On average, for 10-15 g our body will use around 1 unit (iu) of insulin to manage it and act as the substrate carrier into cellular tissue in its converted form glycogen. At basal level (BMR) the amount of insulin someone produces daily it is typically be divided into 24 units to reflect what is produced per hour. Each meal ingested on top of this will require a further five to six units to be produced. If we consider the average person consuming three meals a day…that’s around 42 units which would mean that around 420-630 g of glycogen is transported into cells. This partly explains the benefit to those with larger amounts of LBM of increased meal frequency.
A large part of the demographic we deal with as clients will be striving for weight loss and undoubtedly already be in a state of diminished glucose sensitive insulin secretion. The absolute level of glycogen they can store in cells will be compromised and the surplus would result in elevated blood glucose levels. If this isn’t addressed, complications such as diabetes can arise.
From what I mentioned above, getting leaner PRIOR to trying to add additional muscle mass will have the benefit of increased glycogen uptake, a large and crucial factor in growth. The leaner someone becomes the more sensitive cells will typically become to the actions of insulin. If you do the math at this stage, you will realise why frequency of meals can play a role when attempting to build more lean tissue and capitalise on the benefits of insulin. This is only relevant however to those that have somewhat maximised cellular saturation of glycogen and volume within their workouts (Those already with a significant amount of tissue). But you can also see the benefit in an increased meal frequency to insulin-resistant populations.
This is again, a very brief overview of Insulin and I’ll cover It in more depth when I continue my blog on metabolic hormones.
Why is this important? Well as a PT when someone asks for a diet plan I’m always somewhat hesitant to give them one, purely because I don’t know what level of insulin resistance they may have especially in women who tend to binge, diet and repeat. Carbohydrates requirements, intake, management and all of the aforementioned factors all come into play when deciding on a carbohydrate intake for someone. The overall level of adiposity (fat mass) and the type and frequency of training. As we can see it is a hugely personal thing with huge variability as what is low carb to me could NOT be low carb to someone else. Someone’s ability to handle carbohydrates from both the stage of ingestion, digestion and absorption varies hugely and this in a nutshell is the take home point here. It's so easy for PT's to just relabel a diet plan that works for one client and just hand it over to another for a costly price. I tell every client i have, the benefits of doing your own brief research outweigh my telling you what to do for additional cost.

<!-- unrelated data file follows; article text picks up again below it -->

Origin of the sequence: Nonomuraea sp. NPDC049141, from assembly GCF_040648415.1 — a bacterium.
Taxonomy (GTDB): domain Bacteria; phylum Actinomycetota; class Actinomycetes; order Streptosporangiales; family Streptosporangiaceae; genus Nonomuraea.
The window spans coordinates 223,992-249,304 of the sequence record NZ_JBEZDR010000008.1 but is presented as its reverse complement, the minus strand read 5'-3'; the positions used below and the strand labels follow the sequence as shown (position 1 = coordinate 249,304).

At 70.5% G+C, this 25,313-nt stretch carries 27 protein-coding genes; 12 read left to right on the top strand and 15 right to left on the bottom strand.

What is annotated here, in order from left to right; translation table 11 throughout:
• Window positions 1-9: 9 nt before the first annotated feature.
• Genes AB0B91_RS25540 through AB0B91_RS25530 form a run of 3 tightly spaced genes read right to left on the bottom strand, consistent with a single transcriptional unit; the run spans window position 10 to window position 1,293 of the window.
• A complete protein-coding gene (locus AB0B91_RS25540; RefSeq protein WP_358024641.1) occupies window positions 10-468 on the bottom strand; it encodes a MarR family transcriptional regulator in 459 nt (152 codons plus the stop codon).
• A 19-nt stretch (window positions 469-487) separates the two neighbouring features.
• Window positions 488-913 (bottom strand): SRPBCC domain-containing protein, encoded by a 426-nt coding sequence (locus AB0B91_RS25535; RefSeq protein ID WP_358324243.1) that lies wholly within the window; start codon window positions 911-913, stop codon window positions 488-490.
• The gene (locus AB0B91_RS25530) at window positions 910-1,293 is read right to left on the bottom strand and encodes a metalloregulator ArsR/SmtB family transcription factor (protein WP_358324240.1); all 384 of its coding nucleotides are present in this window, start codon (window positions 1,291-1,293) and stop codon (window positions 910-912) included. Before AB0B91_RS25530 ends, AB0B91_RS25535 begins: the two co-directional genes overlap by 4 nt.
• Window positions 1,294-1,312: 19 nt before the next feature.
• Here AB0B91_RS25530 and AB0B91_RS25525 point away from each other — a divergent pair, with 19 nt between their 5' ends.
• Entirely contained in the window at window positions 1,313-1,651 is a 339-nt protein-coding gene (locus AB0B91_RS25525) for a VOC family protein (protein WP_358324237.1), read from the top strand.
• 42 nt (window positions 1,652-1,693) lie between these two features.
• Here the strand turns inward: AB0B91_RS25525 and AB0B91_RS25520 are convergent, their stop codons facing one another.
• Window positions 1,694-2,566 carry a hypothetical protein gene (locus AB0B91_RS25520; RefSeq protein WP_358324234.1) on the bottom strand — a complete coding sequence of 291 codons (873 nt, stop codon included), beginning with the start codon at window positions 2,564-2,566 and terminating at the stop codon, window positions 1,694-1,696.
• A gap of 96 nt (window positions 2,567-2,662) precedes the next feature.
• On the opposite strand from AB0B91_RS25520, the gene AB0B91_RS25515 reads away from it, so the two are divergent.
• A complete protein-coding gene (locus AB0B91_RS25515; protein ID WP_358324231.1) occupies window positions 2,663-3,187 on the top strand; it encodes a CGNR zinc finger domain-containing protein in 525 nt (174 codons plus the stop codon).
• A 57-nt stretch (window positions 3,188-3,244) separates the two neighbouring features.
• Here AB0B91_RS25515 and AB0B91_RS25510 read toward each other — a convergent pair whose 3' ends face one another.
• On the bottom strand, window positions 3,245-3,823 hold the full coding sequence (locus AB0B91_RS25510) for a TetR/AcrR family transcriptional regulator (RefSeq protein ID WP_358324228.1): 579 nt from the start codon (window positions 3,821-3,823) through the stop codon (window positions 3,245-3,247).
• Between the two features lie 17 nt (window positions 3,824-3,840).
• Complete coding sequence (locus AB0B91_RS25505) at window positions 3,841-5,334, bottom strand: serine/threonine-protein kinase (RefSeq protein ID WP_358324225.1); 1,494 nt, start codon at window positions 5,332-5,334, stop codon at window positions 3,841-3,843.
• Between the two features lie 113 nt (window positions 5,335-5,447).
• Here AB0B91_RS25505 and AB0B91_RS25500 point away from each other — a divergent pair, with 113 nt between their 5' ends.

Additionally, when shopping for food a macronutrient that is 30% lower or more than its original version can be labelled as ‘low’ or ‘reduced’. This means it’s the same for proteins that be labelled as low fat, or high protein (see halo ice cream). Each time it is contextual as to what the original version of someone’s diet may have been. This is where it’s complicated, especially for me, because when I do inductions or consultations I’ll hear “I’m on a low carb diet” or “I’m on a high fat diet” but that is completely contextual as, just like any macronutrient people desire absolutes with respect to the numbers they are aiming for, as another example “I eat 120g of protein a day” but this is a number generated by an app or website that has no history on you, it might well be enough but it might also be TOO much or NOT enough. To elude that there is an ‘absolute’ number or even ideal is absurd. We have guidelines and from these there is simply a baseline in which to start from.